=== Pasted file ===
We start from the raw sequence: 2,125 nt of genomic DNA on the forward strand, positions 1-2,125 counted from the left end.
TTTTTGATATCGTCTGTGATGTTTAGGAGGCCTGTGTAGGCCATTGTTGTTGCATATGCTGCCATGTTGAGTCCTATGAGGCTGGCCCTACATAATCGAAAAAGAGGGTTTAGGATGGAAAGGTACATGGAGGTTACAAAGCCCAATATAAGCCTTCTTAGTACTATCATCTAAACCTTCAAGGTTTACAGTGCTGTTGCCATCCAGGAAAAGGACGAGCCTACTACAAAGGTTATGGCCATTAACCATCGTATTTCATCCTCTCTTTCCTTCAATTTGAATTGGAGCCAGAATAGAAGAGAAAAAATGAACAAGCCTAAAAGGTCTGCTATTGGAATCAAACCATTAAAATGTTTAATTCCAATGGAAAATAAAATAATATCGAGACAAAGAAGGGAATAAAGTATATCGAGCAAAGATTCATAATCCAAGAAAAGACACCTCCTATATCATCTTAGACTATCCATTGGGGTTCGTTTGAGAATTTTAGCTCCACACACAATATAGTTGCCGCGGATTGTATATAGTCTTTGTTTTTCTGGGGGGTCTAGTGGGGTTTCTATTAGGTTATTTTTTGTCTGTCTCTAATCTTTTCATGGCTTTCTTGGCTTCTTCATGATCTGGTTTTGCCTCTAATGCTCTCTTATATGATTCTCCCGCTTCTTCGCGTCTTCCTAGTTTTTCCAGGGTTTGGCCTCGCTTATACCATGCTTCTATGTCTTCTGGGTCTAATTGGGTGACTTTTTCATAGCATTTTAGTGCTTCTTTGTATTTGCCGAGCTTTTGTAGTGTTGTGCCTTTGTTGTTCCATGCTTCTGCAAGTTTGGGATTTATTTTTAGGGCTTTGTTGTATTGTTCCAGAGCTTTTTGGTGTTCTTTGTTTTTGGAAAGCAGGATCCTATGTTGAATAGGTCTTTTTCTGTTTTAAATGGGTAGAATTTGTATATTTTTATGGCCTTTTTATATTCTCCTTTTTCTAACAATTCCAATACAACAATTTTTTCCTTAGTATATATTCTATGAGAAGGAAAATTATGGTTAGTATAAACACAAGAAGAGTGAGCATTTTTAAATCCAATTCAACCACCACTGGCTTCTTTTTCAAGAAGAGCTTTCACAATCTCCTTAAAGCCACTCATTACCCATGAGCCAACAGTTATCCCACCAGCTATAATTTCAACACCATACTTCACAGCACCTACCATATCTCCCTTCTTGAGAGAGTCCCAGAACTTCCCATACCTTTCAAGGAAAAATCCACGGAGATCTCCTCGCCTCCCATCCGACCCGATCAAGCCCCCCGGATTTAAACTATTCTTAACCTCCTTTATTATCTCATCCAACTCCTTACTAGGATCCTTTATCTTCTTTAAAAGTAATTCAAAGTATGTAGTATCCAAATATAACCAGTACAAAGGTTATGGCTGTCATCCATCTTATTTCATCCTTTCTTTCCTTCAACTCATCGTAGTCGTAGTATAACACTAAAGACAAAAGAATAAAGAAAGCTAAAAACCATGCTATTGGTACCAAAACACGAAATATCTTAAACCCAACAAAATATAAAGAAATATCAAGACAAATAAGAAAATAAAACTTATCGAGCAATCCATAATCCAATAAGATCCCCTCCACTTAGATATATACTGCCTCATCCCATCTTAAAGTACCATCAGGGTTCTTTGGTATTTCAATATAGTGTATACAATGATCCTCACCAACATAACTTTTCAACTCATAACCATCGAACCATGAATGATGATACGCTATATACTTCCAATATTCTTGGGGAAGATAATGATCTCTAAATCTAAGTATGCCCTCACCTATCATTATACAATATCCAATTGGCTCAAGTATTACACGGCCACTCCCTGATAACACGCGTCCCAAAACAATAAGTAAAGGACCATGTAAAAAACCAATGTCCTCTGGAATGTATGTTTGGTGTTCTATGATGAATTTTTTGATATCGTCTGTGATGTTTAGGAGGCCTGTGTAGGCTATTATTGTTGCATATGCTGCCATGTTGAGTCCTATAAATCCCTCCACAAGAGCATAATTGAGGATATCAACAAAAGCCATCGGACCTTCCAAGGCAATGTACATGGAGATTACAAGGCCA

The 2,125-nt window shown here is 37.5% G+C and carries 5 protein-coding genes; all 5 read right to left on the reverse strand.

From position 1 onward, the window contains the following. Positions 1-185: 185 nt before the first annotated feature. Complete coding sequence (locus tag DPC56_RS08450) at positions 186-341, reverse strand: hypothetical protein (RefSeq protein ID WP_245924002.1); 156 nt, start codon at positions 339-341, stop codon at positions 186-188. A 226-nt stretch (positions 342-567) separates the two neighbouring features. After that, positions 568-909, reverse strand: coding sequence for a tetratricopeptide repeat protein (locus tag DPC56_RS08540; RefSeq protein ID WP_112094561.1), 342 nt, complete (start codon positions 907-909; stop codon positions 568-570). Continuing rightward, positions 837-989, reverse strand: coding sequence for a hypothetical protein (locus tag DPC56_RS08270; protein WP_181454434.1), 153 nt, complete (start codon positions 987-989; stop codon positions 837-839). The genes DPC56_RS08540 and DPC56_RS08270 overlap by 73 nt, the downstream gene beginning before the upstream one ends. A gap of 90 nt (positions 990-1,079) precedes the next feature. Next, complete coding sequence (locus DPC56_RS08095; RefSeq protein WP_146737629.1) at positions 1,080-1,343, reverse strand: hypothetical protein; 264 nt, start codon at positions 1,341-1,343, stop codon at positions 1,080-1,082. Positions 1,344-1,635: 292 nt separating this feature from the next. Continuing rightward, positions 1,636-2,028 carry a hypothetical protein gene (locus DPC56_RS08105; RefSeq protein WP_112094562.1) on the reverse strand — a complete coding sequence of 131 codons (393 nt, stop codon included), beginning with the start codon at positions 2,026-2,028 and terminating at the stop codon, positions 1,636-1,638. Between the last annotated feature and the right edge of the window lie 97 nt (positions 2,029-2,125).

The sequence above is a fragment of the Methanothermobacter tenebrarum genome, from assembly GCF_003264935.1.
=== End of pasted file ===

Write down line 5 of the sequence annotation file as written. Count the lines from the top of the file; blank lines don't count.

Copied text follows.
The sequence above is a fragment of the Methanothermobacter tenebrarum genome, from assembly GCF_003264935.1.